The latest air quality readings from the neighborhood surrounding Erie Coke have been released. The public can now see for themselves how the air quality has improved since the plant shut down in late December.

The latest readings cover the period from January 2 to January 15. That's the first set of readings that have been released where the plant was shut down for every day of the testing period.

The highest level of benzene recorded at a monitoring station during that 2-week period was .73 micrograms per cubic meter. According to the Pennsylvania Department of Environmental Protection, (DEP) that's well below the department’s trigger value of 1.3 micrograms per cubic meter. Three consecutive readings of 1.3 "trigger" a DEP investigation.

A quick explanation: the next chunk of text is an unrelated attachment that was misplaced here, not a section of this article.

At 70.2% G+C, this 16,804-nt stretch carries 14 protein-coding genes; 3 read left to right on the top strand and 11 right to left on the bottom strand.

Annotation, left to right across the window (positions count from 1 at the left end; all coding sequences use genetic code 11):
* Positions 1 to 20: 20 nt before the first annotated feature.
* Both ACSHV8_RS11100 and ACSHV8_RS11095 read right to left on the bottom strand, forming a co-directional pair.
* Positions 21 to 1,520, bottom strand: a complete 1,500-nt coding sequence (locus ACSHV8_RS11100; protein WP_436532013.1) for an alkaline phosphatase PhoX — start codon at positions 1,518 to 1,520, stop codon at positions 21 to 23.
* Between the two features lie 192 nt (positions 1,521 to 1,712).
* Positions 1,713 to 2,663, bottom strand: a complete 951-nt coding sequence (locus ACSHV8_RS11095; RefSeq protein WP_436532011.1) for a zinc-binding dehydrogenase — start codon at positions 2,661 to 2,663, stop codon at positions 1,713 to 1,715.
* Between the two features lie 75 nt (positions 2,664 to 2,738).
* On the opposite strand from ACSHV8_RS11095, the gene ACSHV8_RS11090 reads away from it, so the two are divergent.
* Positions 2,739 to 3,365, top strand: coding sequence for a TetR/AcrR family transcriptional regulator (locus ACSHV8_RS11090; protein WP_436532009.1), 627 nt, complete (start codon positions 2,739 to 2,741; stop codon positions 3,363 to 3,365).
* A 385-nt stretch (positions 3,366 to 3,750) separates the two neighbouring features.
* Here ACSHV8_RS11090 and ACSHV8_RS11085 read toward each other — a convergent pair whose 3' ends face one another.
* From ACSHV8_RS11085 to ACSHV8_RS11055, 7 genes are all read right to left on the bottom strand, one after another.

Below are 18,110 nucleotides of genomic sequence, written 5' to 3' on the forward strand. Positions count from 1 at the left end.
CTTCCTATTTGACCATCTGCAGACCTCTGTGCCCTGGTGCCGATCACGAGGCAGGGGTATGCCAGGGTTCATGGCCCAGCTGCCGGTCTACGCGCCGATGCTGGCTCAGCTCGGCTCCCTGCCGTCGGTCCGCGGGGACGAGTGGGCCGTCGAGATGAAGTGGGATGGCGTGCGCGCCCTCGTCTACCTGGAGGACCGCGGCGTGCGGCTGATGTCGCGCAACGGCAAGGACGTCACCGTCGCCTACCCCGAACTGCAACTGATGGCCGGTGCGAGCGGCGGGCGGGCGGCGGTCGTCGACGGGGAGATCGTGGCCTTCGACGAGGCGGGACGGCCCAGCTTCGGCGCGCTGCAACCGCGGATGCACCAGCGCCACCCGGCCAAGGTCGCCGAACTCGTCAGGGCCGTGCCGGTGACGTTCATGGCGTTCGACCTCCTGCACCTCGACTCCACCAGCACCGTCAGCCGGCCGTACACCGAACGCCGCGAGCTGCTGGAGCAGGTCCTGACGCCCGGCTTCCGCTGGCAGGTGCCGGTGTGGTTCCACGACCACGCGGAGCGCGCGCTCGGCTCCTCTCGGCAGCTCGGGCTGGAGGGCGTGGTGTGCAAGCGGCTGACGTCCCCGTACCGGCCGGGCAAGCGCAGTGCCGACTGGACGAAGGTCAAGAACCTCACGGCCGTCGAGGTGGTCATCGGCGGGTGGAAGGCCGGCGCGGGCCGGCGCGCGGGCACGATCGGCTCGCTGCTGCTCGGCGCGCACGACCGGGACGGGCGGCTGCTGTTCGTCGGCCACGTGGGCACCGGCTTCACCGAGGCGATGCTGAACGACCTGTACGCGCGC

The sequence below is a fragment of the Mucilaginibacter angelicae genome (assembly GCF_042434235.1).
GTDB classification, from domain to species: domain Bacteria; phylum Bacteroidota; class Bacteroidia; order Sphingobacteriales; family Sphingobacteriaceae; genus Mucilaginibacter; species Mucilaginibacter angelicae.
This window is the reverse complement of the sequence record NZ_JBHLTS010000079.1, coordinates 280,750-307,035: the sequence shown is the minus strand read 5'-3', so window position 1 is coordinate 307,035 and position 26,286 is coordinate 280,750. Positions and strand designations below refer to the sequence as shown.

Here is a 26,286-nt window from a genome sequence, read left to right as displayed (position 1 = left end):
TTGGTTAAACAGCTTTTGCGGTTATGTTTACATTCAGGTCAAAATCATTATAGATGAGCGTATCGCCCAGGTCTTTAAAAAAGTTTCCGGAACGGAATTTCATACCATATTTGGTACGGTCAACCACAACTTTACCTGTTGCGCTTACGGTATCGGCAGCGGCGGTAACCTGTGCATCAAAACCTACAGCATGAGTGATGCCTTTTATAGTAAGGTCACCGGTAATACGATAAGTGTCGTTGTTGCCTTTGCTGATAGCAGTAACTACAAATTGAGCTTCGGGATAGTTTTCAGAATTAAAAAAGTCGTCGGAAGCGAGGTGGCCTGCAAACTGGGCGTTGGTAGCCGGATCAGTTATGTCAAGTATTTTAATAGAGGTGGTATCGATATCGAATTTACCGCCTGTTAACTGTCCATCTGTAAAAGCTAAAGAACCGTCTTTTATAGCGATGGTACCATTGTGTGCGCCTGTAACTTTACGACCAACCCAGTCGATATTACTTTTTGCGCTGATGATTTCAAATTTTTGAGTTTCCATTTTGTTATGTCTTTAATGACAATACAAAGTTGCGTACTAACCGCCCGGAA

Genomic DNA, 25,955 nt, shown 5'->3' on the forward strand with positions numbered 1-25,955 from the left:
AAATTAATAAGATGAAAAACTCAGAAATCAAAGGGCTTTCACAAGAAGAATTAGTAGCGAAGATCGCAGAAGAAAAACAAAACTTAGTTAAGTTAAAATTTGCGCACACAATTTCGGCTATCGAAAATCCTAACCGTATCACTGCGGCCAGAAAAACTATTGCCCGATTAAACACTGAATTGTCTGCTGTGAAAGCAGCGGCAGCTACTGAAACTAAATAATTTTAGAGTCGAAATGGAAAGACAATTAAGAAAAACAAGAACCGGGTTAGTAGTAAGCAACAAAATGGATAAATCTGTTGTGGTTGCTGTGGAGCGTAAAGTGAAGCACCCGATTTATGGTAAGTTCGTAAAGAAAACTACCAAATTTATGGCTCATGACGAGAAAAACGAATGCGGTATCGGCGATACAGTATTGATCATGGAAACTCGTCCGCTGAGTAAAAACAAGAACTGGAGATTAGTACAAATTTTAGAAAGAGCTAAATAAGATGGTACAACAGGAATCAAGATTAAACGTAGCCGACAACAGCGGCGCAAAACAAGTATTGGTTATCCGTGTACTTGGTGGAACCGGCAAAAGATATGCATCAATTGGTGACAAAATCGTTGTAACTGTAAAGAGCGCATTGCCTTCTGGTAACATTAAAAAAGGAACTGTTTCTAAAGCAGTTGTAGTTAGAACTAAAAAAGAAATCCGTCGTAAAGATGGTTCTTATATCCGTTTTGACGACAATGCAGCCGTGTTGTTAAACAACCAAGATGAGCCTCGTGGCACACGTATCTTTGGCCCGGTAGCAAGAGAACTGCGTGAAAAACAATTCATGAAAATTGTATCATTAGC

The highest number recorded in that neighborhood was 6.4 micrograms per cubic meter. That was recorded in early August. The January readings are significantly lower than that.

With the latest results, the air near Erie Coke could now be the envy of other large cities throughout the entire country.

"So these results are actually lower than the average benzene concentration on an urban environment in the United States. So definitely, things are trending in the right way and the Erie community should feel a little safer,” says Tom Decker, DEP Northwest Communications Officer.

Air quality monitoring began near the Erie Coke plant in July. 13 monitoring units were placed in the neighborhood after the DEP heard many air pollution complaints from citizens.

The plant decided to shut down on December 19.